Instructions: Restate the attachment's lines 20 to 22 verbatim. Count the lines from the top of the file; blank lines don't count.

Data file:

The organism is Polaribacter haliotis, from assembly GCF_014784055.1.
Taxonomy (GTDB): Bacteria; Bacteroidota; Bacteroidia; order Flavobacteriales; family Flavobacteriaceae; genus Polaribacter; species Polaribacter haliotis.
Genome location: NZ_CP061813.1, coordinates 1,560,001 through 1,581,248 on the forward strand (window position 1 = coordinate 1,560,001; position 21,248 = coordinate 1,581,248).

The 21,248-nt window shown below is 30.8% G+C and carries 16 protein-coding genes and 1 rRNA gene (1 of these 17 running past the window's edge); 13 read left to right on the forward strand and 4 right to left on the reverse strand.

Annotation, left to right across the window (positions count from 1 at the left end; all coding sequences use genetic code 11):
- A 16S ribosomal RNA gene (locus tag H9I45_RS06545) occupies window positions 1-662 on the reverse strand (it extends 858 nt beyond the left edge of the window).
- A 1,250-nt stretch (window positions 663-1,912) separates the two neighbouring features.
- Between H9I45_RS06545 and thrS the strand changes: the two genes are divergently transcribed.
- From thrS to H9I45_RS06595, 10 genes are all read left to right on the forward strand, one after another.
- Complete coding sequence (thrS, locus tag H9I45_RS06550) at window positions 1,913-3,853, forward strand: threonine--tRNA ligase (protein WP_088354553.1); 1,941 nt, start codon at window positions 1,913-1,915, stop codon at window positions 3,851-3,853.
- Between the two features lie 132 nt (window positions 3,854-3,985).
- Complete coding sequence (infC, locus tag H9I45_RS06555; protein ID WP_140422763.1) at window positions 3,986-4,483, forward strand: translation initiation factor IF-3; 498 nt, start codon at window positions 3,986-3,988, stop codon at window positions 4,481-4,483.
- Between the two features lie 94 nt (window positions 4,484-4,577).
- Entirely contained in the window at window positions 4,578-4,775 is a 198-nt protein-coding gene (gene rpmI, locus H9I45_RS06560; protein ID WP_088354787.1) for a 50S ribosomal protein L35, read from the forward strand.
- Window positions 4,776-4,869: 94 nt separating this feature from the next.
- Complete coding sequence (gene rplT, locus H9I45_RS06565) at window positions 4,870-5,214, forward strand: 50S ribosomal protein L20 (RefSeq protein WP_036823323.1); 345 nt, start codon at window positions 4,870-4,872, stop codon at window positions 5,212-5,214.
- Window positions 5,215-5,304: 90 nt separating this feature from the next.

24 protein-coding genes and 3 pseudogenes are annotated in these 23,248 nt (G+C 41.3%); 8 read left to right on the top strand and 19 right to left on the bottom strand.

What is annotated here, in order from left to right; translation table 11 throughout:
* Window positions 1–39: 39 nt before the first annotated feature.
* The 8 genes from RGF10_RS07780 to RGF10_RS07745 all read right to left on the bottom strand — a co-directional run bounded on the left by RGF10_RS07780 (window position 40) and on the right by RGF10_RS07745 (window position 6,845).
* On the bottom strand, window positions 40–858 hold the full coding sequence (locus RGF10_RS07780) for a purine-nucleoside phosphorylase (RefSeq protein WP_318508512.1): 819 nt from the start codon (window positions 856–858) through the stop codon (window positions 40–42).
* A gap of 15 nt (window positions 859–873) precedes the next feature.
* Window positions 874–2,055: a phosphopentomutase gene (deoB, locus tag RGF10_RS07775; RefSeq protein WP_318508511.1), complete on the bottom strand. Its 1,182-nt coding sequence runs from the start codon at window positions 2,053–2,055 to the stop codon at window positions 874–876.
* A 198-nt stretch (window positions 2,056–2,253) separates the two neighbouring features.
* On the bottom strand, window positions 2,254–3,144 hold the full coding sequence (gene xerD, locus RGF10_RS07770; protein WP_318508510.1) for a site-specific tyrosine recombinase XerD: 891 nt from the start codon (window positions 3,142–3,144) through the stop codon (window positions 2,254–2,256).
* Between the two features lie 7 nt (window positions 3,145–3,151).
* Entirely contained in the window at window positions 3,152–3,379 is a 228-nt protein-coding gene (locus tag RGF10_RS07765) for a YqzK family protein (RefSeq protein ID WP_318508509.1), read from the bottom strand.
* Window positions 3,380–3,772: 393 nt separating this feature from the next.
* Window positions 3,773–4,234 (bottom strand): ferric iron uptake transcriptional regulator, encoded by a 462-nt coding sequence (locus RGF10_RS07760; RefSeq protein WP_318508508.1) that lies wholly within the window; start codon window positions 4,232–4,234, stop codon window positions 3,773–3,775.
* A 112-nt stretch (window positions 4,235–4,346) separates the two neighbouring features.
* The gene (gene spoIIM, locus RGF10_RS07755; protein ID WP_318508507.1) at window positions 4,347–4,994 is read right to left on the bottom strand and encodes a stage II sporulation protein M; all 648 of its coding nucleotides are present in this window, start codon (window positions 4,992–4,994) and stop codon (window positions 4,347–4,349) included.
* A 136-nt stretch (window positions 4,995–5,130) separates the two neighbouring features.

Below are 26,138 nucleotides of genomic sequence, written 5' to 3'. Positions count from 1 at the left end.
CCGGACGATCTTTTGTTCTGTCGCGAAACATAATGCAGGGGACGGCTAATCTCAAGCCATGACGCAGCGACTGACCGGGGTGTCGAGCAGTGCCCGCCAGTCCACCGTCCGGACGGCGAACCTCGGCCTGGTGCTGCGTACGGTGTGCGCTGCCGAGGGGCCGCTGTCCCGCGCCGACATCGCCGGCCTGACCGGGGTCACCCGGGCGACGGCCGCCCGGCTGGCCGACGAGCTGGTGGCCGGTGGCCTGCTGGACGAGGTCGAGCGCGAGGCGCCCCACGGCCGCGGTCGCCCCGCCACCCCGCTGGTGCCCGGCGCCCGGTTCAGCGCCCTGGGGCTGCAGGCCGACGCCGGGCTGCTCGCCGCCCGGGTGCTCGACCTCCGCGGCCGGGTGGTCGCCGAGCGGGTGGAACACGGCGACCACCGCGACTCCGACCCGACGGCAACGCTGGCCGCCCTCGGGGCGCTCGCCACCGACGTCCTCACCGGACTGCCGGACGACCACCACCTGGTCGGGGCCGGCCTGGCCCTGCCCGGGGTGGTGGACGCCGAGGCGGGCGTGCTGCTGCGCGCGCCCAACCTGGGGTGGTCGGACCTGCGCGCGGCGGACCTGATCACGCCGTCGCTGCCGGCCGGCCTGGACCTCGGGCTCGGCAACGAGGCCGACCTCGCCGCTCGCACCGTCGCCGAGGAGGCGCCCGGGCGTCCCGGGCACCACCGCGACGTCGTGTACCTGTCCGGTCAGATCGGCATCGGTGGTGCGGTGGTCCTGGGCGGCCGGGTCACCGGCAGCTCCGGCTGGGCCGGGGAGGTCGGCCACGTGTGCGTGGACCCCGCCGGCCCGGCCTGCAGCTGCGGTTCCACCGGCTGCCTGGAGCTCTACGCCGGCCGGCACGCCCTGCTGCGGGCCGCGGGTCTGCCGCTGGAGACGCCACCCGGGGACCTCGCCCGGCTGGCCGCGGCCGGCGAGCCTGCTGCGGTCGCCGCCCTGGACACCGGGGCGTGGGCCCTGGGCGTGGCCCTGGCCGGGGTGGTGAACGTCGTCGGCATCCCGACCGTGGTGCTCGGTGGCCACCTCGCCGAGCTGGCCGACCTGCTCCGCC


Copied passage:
* Window positions 1–39: 39 nt before the first annotated feature.
* The 8 genes from RGF10_RS07780 to RGF10_RS07745 all read right to left on the bottom strand — a co-directional run bounded on the left by RGF10_RS07780 (window position 40) and on the right by RGF10_RS07745 (window position 6,845).
* On the bottom strand, window positions 40–858 hold the full coding sequence (locus RGF10_RS07780) for a purine-nucleoside phosphorylase (RefSeq protein WP_318508512.1): 819 nt from the start codon (window positions 856–858) through the stop codon (window positions 40–42).